English ambassador Dudley Carleton became aware of the situation and began pressuring the Dutch government to extradite Brewster, and the Dutch responded by arresting Thomas Brewer the financier in September. Brewster's whereabouts remain unknown between then and the colonists' departure, but the Dutch authorities did seize the typesetting materials which he had used to print his pamphlets. Meanwhile, Brewer was sent to England for questioning, where he stonewalled government officials until well into He was ultimately convicted in England for his continued religious publication activities and sentenced in to a year prison term. Many members were not able to settle their affairs within the time constraints, and the budget was limited for travel and supplies, and the group decided that the initial settlement should be undertaken primarily by younger and stronger members.
The remainder agreed to follow if and when they could. Robinson would remain in Leiden with the larger portion of the congregation, and Brewster was to lead the American congregation. The church in America would be run independently, but it was agreed that membership would automatically be granted in either congregation to members who moved between the continents. With personal and business matters agreed upon, the Puritans procured supplies and a small ship. Speedwell was to bring some passengers from the Netherlands to England, then on to America where it would be kept for the fishing business, with a crew hired for support services during the first year.
The larger ship Mayflower was leased for transport and exploration services. The Speedwell was originally named Swiftsure. It was built in at sixty tons, and was part of the English fleet that defeated the Spanish Armada. It departed Delfshaven in July with the Leiden colonists, after a canal ride from Leyden of about seven hours. There it was inspected for leaks and sealed, but a second attempt to depart also failed, bringing them only as far as PlymouthDevon. It was decided that Speedwell was untrustworthy, and it was sold; the ship's master and some of the crew transferred to the Mayflower for the trip.
William Bradford observed that the Speedwell seemed "overmasted", thus putting a strain on the hull; and he attributed her leaking to crew members who had deliberately caused it, allowing them to abandon their year-long commitments. Passenger Robert Cushman wrote that the leaking was caused by a loose board. Of these, about half had come by way of Leiden, and about 28 of the adults were members of the congregation. Initially the trip went smoothly, but under way they were met with strong winds and storms. One of these caused a main beam to crack, and the possibility was considered of turning back, even though they were more than halfway to their destination. However, they repaired the ship sufficiently to continue using a "great iron screw" brought along by the colonists probably a jack to be used for either house construction or a cider press.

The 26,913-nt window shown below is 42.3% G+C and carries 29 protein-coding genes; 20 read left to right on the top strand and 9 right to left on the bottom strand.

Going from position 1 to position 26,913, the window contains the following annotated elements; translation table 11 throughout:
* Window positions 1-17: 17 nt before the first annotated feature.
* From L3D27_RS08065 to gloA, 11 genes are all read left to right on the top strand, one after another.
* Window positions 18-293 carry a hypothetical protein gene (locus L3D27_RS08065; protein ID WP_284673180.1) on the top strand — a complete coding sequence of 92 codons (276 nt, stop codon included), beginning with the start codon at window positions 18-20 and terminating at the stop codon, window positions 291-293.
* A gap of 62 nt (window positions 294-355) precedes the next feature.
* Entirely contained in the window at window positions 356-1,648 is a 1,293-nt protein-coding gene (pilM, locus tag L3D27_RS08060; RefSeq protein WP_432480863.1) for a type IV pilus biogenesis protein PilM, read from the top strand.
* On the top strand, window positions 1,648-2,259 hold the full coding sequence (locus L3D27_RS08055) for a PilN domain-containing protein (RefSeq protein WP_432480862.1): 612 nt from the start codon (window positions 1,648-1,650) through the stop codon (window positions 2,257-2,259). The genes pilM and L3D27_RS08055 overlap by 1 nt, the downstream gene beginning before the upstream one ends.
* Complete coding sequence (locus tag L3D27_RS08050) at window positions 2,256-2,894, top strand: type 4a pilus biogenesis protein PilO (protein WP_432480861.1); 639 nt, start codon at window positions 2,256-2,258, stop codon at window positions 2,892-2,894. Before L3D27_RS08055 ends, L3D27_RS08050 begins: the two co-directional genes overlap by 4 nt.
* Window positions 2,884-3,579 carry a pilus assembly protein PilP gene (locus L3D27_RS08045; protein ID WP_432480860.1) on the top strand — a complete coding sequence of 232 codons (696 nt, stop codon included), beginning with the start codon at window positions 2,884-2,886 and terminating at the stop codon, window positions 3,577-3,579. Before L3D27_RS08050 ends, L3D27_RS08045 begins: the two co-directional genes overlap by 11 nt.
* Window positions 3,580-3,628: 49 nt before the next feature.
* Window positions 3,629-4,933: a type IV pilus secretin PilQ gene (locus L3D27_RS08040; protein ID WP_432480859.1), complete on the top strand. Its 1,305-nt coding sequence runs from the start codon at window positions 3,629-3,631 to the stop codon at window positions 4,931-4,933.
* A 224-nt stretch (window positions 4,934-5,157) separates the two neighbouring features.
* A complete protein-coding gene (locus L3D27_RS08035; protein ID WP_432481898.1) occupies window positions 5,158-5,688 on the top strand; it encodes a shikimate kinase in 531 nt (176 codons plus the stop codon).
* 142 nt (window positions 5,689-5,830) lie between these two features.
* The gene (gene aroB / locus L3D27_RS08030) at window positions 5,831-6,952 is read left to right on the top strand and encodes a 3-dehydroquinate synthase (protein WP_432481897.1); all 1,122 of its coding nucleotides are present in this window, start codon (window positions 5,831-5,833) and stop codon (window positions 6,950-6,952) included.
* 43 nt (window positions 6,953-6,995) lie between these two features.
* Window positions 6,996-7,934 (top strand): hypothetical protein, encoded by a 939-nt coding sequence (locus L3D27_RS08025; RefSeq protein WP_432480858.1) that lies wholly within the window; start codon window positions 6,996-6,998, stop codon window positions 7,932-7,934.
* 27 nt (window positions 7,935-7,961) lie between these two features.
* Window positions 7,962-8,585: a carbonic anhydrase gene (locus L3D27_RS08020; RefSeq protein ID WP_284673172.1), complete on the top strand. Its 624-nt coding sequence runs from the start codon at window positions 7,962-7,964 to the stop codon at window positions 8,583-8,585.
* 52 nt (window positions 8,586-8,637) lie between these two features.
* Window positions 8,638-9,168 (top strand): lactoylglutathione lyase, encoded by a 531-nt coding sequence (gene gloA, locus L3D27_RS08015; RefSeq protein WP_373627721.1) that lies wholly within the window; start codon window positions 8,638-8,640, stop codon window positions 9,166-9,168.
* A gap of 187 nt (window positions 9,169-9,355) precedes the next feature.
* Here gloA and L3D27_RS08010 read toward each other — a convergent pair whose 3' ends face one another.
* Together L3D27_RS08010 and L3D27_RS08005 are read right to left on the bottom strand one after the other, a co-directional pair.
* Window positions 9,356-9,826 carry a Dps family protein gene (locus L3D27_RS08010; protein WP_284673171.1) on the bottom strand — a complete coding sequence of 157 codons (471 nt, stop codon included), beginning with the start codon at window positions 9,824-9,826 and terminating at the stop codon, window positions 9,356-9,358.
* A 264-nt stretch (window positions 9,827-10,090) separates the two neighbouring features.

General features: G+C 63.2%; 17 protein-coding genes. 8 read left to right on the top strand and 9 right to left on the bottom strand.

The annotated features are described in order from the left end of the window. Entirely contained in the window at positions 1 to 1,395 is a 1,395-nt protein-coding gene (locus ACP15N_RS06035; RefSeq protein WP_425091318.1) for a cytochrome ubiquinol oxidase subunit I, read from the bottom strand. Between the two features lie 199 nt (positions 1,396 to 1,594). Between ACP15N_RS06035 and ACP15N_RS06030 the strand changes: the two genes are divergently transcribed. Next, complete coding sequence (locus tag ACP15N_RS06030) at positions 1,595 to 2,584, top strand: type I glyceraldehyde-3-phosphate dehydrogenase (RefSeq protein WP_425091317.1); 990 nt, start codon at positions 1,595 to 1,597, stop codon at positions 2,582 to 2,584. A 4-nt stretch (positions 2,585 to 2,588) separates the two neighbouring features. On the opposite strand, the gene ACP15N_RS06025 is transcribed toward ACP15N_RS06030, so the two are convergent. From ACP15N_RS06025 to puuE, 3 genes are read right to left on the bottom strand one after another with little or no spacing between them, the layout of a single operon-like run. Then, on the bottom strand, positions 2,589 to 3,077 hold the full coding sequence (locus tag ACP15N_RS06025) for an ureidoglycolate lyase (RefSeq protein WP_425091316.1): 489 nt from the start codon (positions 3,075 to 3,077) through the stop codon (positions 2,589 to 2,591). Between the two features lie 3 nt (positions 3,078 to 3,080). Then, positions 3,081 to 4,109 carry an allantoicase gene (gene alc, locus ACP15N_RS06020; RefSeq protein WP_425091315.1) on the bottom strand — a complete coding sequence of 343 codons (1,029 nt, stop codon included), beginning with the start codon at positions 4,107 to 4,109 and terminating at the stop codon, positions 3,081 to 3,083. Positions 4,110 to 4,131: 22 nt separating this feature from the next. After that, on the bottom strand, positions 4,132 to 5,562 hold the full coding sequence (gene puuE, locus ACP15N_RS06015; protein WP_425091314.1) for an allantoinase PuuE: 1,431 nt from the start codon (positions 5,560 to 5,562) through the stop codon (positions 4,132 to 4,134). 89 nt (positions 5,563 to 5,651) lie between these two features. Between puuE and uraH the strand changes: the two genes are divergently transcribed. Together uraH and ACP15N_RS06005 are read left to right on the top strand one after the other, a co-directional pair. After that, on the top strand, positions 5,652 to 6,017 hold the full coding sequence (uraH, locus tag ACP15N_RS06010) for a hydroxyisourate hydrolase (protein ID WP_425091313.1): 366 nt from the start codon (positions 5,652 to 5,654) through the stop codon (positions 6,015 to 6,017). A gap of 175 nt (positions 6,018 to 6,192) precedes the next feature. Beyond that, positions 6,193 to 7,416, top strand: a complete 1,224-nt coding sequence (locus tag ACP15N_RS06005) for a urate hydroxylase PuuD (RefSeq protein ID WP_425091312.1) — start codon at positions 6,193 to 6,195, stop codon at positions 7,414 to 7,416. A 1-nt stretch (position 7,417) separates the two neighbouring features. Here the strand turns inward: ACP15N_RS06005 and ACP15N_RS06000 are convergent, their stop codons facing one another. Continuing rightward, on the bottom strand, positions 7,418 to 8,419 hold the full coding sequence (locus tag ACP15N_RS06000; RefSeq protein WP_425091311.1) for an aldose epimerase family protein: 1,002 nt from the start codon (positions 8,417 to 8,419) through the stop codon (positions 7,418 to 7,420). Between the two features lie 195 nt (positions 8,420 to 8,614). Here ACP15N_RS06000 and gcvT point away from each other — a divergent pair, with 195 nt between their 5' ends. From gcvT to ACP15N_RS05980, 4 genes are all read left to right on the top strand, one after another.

One crew member and one passenger died before they reached land. A child was born at sea and named Oceanus.
Displayed in the White House place names mentioned by Bradford Land was sighted on November 9, The passengers had endured miserable conditions for about 65 days, and they were led by William Brewster in Psalm as a prayer unitl thanksgiving. An attempt uuntil made to sail the ship around the cape towards the Hudson Riveralso within the New Dwting grant area, but they encountered shoals and difficult currents around Cape Malabar the datlng French name for Monomoy Island. Some of the passengers, aware of the situation, suggested that they were untill to do as they chose upon landing, untio a patent in daying, and to ignore the contract with the investors.
It was ratified by majority rulewith 41 adult male Pilgrims signing  for the passengers 73 males and 29 females. Included in the company were 19 male servants and three female servants, along with some sailors and craftsmen hired for short-term service to the colony. It was Carver who had chartered the Mayflower and his is the first signature on the Mayflower Compact, being the most respected and affluent member of the group. The Mayflower Compact was the seed of American democracy and has been called the world's first written constitution. Small parties, however, waded to the beach to fetch firewood and attend to long-deferred personal hygiene.
Exploratory parties were undertaken while awaiting the shallop, led by Myles Standish an English soldier whom the colonists had met while in Leiden and Christopher Jones. They encountered an old European-built house and iron kettle, left behind by some ship's crew, and a few recently cultivated fields, showing corn stubble. Farther along, a similar mound was found, more recently made, and they discovered that some of the burial mounds also contained corn. The colonists took some of the corn, intending to use it as seed for planting, while they reburied the rest. William Bradford later recorded in his book Of Plymouth Plantation that, after the shallop had been repaired, They also found two of the Indian's houses covered with mats, and some of their implements in them; but the people had run away and could not be seen.